I’ve been seeing these posts a lot in my news feed lately. Girls taking back their bodies and reclaiming themselves. They are standing up to victim shaming and rape culture. They are brave and empowering themselves and others, and I am so proud of them.
The first one was in Texas, and it really bothered me. A lot.
“How about instead of body shaming women, school systems should start teaching 15-18 year old boys to stop degrading women with their eyes and contributing to the rape culture of today’s society,” she wrote. “Bottom line, girls cannot go to school in comfortable clothes THAT COVER EVERYTHING because school systems are afraid that hormonal boys won’t be able to control their eyes and minds. And that is such a bigger problem than worrying about clothing.”
The school district has declined to discuss the situation owing to confidentiality laws. However in a statement given to Today.com, superintendent Stephen Patterson seemed to suggest that Macy Edgerly’s loose-fitting shirt didn’t meet the fingertip rule, which is spelled out in the Orangefield High School student handbook. If leggings are worn to school, the accompanying top has to be “below fingertips when hands are held straight down at your side,” according to the handbook.
As for Erica Edgerly, on Wednesday she posted an update on her Facebook page saying that she understood that because her sister’s shirt wasn’t as long on the sides, the outfit technically violated the Orangefield High dress code.
“I understand that there are always rules that need to be followed, (and my sister thought she was following them) and the administration has a job to do,” she wrote. However, continued Edgerly, “so many young girls (and their mothers) have messaged me thanking me because their school sent them home for being fully clothed, but one part of their outfit hugged one part of their God given bodies a little too tight, and was seen as inappropriate and that is the real issue here.”
The next one is linked to this first article. After being sent home from school for breaking dresscode for short shorts in Canada, a girl returned to school and posted these signs in the halls.
That is some powerful stuff right there. And she has hit the nail on the head for every single one of them.
When Smith contacted the school about the dress code, she was informed that it was put in place as a reaction to a “history of inappropriate swimsuits.” The principal also suggested that requisite T-shirts would take away the possibility of some students who wanted to cover up being teased for doing so, since “everyone is required to wear one.” A district spokesperson added to the Huffington Post that the T-shirt rule was intended to spare less affluent families the cost of buying their daughters new one-piece swimsuits, an alternate dress code requirement that was considered.
Smith remained unconvinced, and suggested that — in the interest of equality — both boys and girls be required to wear shirts, an idea that was met without enthusiasm. A few days before the party, the school relented and abolished the shirt requirement. The party was held this past Monday, with all the students dressed as they chose.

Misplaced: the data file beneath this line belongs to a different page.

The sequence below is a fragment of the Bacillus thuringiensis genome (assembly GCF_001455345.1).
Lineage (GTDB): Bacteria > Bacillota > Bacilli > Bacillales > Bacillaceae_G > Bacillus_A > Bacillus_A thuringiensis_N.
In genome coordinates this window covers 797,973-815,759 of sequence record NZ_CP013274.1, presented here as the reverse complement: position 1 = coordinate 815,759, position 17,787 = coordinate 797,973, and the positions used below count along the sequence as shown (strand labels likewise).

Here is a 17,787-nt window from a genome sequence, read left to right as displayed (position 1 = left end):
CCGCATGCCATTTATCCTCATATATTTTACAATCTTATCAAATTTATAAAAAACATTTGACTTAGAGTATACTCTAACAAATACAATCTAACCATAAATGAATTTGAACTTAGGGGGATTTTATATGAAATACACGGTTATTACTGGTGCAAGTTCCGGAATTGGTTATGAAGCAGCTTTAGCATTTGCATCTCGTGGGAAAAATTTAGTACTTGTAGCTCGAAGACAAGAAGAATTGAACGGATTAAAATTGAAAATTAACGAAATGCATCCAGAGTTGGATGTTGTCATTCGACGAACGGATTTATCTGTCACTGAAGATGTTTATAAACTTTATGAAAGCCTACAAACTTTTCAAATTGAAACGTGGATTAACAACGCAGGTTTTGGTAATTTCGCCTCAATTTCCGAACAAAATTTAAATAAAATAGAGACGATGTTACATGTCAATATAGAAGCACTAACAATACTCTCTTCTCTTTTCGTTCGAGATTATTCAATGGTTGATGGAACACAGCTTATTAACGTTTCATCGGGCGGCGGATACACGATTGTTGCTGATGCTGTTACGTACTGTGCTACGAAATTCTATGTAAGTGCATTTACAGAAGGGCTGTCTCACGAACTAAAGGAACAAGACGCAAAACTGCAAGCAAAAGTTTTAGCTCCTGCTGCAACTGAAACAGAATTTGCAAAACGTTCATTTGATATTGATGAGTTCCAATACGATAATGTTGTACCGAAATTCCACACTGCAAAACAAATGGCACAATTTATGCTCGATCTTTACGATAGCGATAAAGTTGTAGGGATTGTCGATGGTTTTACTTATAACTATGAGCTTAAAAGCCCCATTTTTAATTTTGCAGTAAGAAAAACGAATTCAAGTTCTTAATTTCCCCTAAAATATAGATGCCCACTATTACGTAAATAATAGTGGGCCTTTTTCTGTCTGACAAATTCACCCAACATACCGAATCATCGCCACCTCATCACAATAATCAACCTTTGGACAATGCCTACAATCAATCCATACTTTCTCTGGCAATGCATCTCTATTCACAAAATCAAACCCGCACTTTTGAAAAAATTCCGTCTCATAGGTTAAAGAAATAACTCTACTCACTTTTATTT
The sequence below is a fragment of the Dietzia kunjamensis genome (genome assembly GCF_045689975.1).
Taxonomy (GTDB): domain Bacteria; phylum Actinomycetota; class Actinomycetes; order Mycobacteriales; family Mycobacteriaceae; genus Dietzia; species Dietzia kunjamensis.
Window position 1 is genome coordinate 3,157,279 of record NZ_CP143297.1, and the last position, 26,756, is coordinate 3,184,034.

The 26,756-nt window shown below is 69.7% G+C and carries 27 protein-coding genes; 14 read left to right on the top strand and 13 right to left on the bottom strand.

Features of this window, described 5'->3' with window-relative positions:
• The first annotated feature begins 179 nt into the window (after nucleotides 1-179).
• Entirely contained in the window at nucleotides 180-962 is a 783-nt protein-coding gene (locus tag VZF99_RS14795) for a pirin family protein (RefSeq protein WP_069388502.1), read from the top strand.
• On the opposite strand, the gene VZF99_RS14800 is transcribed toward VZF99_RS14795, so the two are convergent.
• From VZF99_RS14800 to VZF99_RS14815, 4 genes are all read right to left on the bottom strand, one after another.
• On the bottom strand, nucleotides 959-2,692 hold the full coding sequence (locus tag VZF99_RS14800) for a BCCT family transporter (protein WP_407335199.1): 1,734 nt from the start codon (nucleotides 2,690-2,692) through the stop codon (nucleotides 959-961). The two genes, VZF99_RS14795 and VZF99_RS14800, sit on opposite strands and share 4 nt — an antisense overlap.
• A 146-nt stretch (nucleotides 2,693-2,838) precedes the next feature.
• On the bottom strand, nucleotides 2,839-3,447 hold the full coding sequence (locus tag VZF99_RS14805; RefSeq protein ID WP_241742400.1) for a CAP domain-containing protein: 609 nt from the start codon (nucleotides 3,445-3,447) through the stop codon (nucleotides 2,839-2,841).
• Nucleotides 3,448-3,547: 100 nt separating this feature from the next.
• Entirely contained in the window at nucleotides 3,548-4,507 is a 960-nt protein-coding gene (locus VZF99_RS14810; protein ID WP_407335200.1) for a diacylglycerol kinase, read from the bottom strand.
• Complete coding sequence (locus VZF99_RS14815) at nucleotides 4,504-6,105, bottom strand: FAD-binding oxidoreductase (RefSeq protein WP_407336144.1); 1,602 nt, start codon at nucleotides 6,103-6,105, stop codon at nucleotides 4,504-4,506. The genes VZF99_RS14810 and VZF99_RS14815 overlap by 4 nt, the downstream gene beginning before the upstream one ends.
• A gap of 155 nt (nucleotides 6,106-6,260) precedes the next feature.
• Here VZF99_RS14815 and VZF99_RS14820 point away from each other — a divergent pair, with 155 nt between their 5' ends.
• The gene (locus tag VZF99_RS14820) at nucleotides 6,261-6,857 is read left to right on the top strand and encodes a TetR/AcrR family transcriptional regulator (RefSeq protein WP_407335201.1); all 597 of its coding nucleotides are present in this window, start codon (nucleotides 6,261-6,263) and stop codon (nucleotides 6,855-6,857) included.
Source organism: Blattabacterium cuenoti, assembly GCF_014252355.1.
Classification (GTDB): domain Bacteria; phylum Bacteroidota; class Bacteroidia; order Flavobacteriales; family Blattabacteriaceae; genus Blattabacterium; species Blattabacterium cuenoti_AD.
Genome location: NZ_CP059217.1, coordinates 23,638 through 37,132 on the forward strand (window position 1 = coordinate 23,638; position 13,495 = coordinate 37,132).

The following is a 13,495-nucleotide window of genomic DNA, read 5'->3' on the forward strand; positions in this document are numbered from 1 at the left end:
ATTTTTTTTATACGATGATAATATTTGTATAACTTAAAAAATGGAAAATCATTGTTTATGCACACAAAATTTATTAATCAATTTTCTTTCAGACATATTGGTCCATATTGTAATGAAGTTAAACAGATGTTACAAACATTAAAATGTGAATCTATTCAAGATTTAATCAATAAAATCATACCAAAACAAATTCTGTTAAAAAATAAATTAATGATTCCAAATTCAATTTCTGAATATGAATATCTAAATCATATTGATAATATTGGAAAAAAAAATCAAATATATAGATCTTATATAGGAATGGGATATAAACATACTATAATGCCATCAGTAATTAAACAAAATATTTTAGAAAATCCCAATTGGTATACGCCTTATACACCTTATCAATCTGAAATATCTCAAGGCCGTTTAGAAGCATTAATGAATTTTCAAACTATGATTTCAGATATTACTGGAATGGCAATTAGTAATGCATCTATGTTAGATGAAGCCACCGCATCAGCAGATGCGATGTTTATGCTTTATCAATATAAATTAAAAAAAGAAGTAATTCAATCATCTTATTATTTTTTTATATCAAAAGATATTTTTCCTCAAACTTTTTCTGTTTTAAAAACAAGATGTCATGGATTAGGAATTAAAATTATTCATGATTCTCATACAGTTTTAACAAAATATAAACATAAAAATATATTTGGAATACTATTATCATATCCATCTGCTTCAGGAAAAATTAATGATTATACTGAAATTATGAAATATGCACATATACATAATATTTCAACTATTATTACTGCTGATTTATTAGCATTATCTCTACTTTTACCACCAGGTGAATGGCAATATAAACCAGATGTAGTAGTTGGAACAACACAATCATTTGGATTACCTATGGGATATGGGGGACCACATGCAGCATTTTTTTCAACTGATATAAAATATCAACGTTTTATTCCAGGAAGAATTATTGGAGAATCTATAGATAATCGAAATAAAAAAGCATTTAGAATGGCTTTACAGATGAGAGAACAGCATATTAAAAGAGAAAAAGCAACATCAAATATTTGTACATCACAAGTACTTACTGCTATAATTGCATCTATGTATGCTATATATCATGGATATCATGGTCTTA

So the school claimed it was in response to fat shaming, but this mother- who has a son not a daughter- didn’t buy it for a second. And she would be correct. Fat shaming would have also been highly inappropriate, but more easily to pass off, had both boys and girls been required to wear covers. But it was only girls, so it was clearly a body issue.
A family member commented on this from a news site saying that rules like this are in place to prevent teen pregnancy. That this parent will be singing a different tune when their child becomes a parent before graduation. Excuse me…what kind of fucking bullshit is that? Shaming girls into covering their bodies and the actual act of sex have nothing to do with each other. And if you honestly, truly, whole-heartedly believe that they do…then you are a big part of the problem.
The final one is the one that I have the hardest time supporting.
I’m an educator. I’m a professional. I honestly believe that part of the problem with the lack of respect within the system is things like dress codes- specifically dress codes not being followed. I totally believe there is a time and a place for specific attire. I believe we dress in costume all day every day, and our costume should match where we are and what we are doing. The manpower that is spent every day with checking on girls and making sure their shirts/skirts/shorts are long enough, their pants are thick enough, their tops straps are not overly revealing…
Hubby has a “dress code” that he must follow when he goes to work everyday. He works in an office that requires a suit and tie. So every morning he dresses in a dress shirt, slacks, and wears a matching tie. He shows his personality with his shirts and ties- bold, geometric patterned ties on plain shirts or bright checked shirts with plain ties. I also have a dress code which I must follow at work, and while it is less-strict than Hubby’s, it sets the precedence that I am a professional at work to complete my job. Students come to school to complete their job, which is to learn. They should dress the part.
The dress featured in the last picture above is lovely. I’m sure it makes the young lady wearing it feel wonderful. I’m sure it’s comfortable. But it is the wrong costume for the occasion. One would not wear a Halloween costume to a black-tie New Year’s Eve party. One would not wear swim trunks to go skiing (ok, one might for laughs or because one is drunk, but that’s still proving my point). I would not wear my cloak to the grocery store. The dress is lovely, but it’s in the wrong time/place.
To be continued: Where we stand